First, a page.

This summary is generally published every Monday, and is a list of SL viewer / client releases (official and TPV) made during the previous week. When reading it, please note:
It is based on my Current Viewer Releases Page, a list of all Second Life viewers and clients that are in popular use (and of which I am aware), and which are recognised as adhering to the TPV Policy. This page includes comprehensive links to download pages, blog notes, release notes, etc., as well as links to any / all reviews of specific viewers / clients made within this blog.
By its nature, this summary presented here will always be in arrears, please refer to the Current Viewer Release Page for more up-to-date information.
Note that for purposes of length, TPV test viewers, preview / beta viewers / nightly builds are generally not recorded in these summaries.
Official LL Viewers
Current Release viewer version 126.96.36.1992964,, dated May 29th, promoted June 2nd, formerly the FMOD Studio RC viewer – No Change.
Zakk Lusch recently invited us to pay a visit to Cascadia, a Homestead region he has designed with the assistance of Lilly Noel and Jimmeh Obolensky. The name appears to be taken from the Cascadia bioregion, a theoretical region / country that, were it to come into existence, would extend down through British Columbia, Washington state and Oregon, and inland potentially as far as Utah, although more modest proposals limit it to the the Cascade Mountains.
In particular, this means the bioregion follows the line of the US / Canadian Pacific Northwest coastline, and it is in the spirit of this coastline that the region has been modelled. It offers the suggestion of a coastal headland backed by high mountains, a place where the local highway briefly winds between the two maws of tunnels to offer an expansive view of the northern Pacific.
One of the first things to note in general about the region is that it is in part residential, with three private homes located on it. However – and I assume this is a genuine comment – the note card that is delivered to visitors at the landing point states, “While all of the homes on the sim are indeed occupied by Residents, we strongly encourage you to enter these homes and disturb the occupants!”
That said, given the three homes do not intrude into the public areas of of the region, it is possible to enjoy explorations without having to worry about trespassing into people’s homes.
Like the coast on which it is modelled, this is a ruggedly beautiful setting, if the drop from high mountain peaks to foothills is perhaps a little abrupt. The landing point sits to the north-east on a deck build over a cove that cuts its way into the landscape. The deck is part of a cosy roadside area just across the highway from the local motel and gas station. The highway appears to be El Camino Real (The Royal Road) – otherwise known as Route 101, suggesting the setting is towards the northern end of the American stretch of the Cascades.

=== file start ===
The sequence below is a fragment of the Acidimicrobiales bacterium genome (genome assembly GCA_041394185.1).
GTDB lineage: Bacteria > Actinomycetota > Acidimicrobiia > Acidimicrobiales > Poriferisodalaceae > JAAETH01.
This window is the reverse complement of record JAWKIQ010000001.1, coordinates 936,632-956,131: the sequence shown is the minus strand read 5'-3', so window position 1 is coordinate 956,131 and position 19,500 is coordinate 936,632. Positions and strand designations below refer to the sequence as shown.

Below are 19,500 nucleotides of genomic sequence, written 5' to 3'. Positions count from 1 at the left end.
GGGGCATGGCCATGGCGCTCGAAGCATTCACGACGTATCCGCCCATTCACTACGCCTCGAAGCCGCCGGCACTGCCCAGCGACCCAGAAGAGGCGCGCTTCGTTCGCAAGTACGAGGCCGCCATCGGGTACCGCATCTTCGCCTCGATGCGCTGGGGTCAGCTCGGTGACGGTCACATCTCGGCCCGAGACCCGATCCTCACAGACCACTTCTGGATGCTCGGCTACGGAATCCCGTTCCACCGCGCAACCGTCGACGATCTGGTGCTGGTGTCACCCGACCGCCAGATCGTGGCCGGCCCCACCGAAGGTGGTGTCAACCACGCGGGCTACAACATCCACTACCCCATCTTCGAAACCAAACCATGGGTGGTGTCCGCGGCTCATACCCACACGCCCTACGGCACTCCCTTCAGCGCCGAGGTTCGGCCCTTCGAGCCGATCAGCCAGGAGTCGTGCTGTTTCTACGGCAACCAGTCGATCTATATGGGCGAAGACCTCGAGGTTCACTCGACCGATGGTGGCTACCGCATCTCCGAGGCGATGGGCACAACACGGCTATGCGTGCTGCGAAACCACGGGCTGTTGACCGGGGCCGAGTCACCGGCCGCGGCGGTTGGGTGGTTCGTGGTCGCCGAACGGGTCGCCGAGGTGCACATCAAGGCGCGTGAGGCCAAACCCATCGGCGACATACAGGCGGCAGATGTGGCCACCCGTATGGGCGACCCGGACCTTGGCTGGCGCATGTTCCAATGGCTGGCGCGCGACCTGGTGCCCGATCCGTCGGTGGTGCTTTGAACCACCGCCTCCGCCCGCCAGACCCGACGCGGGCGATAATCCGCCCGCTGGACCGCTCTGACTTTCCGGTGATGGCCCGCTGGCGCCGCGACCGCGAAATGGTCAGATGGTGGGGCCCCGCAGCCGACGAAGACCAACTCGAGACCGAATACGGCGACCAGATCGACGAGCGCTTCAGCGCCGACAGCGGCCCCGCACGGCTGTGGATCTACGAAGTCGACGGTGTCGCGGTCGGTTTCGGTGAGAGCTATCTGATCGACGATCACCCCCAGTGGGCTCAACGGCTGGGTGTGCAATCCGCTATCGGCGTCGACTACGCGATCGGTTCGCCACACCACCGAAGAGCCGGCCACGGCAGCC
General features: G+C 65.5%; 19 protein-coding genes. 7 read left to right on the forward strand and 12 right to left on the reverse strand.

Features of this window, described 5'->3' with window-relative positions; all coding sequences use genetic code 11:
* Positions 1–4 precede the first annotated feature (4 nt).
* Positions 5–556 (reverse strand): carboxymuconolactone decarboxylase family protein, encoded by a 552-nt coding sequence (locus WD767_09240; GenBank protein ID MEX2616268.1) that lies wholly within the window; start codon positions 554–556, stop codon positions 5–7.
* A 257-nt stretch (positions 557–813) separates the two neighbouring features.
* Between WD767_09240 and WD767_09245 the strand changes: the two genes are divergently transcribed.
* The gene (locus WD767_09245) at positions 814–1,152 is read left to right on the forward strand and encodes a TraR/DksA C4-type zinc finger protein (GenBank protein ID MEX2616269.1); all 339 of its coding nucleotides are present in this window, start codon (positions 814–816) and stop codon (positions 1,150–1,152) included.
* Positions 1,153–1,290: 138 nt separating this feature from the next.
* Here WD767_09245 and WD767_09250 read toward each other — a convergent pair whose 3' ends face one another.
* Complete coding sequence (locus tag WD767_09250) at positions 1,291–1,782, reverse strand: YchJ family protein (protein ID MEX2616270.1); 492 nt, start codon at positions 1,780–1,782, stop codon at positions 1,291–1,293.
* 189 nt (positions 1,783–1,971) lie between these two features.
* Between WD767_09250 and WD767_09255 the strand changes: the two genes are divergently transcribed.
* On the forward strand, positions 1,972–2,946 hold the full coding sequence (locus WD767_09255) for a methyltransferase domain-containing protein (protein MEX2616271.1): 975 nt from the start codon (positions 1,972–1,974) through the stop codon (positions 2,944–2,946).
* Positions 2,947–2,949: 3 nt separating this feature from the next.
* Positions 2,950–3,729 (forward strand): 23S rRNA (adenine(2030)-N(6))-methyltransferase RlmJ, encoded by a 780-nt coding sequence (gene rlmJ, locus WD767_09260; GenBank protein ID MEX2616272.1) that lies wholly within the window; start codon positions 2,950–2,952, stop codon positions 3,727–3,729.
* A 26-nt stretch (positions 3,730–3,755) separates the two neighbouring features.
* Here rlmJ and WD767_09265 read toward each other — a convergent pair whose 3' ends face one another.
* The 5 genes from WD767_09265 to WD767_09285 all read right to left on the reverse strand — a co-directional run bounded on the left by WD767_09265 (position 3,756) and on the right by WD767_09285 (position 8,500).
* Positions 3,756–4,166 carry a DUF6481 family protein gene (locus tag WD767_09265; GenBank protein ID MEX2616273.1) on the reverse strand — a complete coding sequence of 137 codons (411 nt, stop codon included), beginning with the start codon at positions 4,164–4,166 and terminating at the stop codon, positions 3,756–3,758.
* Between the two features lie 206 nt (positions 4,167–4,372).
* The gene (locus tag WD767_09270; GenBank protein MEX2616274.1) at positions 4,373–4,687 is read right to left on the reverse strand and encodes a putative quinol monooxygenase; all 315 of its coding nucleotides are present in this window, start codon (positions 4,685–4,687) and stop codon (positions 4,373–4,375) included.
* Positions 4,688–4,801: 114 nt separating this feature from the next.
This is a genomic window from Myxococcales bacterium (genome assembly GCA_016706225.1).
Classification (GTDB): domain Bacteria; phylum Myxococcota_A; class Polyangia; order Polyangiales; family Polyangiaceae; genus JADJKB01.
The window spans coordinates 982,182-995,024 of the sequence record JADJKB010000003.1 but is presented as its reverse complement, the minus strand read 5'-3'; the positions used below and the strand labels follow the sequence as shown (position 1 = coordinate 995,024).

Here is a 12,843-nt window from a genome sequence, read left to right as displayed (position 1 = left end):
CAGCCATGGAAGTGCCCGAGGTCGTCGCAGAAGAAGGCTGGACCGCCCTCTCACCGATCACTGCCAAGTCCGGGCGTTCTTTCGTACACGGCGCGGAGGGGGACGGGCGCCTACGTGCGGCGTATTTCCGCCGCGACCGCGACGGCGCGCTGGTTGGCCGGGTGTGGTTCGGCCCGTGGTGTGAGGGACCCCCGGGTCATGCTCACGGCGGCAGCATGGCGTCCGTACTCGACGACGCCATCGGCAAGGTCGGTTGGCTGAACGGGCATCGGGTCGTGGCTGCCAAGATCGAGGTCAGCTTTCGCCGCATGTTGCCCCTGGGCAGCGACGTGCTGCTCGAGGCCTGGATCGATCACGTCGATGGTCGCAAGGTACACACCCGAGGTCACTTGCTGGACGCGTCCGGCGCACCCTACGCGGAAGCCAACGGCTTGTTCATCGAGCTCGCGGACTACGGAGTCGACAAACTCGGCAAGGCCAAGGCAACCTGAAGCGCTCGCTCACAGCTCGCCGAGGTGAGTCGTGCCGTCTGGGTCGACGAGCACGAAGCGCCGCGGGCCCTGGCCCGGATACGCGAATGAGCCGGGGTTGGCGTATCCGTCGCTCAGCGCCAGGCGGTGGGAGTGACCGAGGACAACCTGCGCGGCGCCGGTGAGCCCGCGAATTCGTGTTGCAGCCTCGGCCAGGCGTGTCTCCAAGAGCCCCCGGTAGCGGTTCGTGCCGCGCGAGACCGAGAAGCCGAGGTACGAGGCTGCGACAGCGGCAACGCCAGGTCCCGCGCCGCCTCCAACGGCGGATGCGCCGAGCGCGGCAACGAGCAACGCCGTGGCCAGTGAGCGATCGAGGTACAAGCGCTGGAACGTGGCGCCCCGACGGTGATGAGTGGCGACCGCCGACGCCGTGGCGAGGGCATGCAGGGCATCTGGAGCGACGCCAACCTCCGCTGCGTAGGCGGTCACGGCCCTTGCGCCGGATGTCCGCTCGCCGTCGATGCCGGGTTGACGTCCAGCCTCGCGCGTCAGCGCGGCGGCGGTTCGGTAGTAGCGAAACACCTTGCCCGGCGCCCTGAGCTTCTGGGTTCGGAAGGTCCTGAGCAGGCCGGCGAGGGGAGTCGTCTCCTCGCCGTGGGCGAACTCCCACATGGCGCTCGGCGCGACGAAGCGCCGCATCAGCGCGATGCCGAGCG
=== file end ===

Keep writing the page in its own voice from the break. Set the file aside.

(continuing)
Running out from one of the two tunnels mentioned above, the road points south to pass between the landing point and the motel before making a hard turn to point westwards, passing over a bridge that spans the mouth of the landing point’s cove. In this, the highway offers the best route of initial exploration, although once across it, further paths of exploration open up.
One of these routes is a gravel track that offers a way along the south-eastern headland to one of the private homes. The latter might easily be mistaken for a café given the OPEN sign hanging alongside the door, but the furnishing and washing hanging on the line outside confirm it is a residence, a small and rough beach bordering it on two sides. Just before the path along the headland reaches it, it passes steps that descend down to a ribbon of beach that points westward, under a line of low cliffs that also see the continuance of a branch of the gravel path above which in turn sits the second of the region’s homes.
This second house sits on a square of rock between gravel and highway, trailing a tail behind it that narrows to a point where stone steps connect path and highway, a wooden bridge alongside crossing the waters to where the third house sits on its own island, offering an impressive view back across the region.
Cascadia is a photogenic, natural region that is given added life by the inclusion of static figures, each of which has been perfectly placed: the tourists pausing in their journey to take in the view, the cyclist taking a break from a ride along the coast, shoppers and storekeepers in the little roadside area, and so on.
There are also touches of humour to be found within the region – the advert for a shady lawyer, for example – together with numerous places to sit, some more obvious that others. For the latter, be sure to follow the signs for the woodland walks; one might lead you to a camp site being watched over by an unexpected visitor!
An engaging and considered design well worth the time needed to explore and appreciate it. Our thanks to Zakk for the invitation, an apologies for taking a while to accept it.